Businesses should brace themselves for dangerous variants on junk e-mail as spammers turn to sophisticated technology to evade detection and harvest e-mail addresses.
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Spamming is big business, with perpetrators typically making between $5,000 and $10,000 for every one million unsolicited
e-mails they send out, Richard Ford, security expert with the Florida institute of Technology said at Compsec last week.
He predicted that spammers would turn to hacking techniques to harvest e-mails, or incorporate malicious code into spam messages designed to harvest e-mail addresses from corporate systems.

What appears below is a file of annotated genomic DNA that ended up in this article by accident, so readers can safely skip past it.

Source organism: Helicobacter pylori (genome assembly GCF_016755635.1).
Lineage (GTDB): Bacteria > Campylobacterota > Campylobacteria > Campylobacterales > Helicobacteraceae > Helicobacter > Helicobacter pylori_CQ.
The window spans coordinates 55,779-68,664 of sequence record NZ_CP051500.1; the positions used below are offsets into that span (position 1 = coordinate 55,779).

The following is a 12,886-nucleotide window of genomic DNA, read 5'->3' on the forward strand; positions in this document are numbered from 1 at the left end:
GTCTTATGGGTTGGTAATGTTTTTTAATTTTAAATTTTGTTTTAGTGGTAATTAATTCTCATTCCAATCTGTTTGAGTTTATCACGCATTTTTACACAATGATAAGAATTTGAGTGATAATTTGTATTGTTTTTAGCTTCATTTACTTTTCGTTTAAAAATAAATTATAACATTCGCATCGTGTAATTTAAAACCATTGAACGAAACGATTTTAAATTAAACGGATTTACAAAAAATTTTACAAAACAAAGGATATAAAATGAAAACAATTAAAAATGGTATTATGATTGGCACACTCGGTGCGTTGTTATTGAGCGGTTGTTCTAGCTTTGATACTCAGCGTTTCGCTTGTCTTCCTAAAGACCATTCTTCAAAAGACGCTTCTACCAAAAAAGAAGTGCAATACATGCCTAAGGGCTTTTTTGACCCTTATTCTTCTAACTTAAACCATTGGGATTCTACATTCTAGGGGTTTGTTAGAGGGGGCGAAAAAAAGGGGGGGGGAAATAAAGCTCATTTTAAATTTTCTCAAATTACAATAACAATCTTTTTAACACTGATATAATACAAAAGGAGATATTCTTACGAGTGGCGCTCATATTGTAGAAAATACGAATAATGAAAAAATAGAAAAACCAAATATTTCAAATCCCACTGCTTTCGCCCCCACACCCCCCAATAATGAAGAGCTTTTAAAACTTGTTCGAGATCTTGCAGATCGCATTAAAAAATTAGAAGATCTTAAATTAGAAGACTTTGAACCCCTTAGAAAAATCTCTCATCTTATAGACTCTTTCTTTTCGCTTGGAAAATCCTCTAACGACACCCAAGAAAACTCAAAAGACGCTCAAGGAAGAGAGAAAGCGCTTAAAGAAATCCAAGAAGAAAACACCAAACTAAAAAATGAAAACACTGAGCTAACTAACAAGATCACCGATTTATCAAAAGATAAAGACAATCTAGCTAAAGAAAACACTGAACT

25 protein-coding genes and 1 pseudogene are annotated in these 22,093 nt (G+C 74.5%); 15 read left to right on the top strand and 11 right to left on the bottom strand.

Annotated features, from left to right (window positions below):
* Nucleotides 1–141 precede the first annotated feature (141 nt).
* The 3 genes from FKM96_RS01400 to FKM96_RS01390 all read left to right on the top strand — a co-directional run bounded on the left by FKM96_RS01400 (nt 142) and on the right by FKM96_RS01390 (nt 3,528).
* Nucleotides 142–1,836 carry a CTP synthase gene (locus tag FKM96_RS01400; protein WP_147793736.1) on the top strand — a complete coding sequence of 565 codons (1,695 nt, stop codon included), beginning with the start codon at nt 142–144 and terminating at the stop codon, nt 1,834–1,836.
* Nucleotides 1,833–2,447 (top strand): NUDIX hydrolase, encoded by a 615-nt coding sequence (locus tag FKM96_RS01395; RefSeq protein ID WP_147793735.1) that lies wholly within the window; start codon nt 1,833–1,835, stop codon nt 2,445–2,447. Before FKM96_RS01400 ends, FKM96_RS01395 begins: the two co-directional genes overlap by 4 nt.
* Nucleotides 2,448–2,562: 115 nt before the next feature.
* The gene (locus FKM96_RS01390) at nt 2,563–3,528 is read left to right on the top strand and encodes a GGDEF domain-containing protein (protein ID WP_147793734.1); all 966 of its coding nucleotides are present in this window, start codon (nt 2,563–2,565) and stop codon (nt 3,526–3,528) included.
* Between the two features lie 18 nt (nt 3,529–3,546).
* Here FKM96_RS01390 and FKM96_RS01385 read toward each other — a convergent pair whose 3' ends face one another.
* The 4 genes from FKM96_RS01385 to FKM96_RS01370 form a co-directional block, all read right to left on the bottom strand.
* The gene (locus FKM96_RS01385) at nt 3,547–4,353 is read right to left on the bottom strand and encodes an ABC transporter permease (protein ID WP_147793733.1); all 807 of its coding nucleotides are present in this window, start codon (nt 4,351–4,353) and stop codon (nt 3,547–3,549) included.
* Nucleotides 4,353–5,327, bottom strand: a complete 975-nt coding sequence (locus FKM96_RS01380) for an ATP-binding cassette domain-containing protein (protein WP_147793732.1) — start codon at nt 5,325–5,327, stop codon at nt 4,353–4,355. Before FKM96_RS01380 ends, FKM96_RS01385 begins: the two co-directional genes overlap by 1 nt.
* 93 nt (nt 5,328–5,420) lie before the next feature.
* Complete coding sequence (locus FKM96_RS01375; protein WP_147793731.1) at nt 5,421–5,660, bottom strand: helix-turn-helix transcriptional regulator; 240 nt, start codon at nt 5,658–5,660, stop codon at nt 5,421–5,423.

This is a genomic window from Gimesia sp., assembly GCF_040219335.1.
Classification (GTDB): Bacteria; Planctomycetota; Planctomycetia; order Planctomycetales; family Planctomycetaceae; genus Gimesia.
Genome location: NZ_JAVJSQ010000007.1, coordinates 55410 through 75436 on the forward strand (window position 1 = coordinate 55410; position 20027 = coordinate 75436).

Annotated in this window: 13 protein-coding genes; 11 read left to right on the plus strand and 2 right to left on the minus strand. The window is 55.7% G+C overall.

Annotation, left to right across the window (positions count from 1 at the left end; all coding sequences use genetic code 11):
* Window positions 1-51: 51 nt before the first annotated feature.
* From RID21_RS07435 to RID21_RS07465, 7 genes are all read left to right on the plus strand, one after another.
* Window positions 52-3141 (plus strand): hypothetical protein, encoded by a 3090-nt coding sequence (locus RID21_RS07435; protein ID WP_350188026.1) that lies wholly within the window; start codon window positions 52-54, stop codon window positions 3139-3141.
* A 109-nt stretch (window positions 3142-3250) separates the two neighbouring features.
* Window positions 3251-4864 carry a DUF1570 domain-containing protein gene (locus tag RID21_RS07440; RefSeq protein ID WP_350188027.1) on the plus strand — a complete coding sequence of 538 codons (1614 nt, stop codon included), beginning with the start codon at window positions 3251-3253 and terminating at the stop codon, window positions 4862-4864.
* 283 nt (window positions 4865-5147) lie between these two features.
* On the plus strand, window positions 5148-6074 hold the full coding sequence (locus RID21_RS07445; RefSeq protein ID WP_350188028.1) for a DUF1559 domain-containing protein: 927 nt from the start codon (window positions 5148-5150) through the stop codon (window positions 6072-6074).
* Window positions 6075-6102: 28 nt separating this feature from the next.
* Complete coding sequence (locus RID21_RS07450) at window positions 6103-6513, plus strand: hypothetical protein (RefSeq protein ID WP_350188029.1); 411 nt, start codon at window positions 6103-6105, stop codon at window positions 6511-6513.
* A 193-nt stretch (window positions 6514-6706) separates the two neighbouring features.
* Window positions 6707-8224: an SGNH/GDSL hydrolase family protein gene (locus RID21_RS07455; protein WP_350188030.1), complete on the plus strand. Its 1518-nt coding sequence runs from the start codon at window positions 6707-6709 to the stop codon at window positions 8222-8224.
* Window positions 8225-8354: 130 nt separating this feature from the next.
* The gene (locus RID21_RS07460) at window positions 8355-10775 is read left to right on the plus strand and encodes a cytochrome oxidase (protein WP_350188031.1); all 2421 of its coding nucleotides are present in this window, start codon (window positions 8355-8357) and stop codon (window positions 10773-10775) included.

But Ford warned against governments rashly introducing laws to outlaw spamming. Hackers could spoof corporate e-mails and businesses could then find themselves caught up in damaging litigation, he warned.
Worms would become increasingly sophisticated and dangerous over the next two years, he said.
The Slammer worm infected an estimated 100,000 computers worldwide, equivalent to 0.1% of the internet, yet it slowed down internet traffic around the globe.
A "zero day" worm that exploited an unknown vulnerability could bring large sections of the internet to a halt, said Ford. It might only be a few years away, and would strike before businesses had a chance to work out how to patch their systems.
Ford also predicted that hackers would start attacking corporate intrusion detection systems.
He urged companies to start thinking about the vulnerabilities posed by new technologies such as radio frequency tags and the rapid spread of embedded networked systems.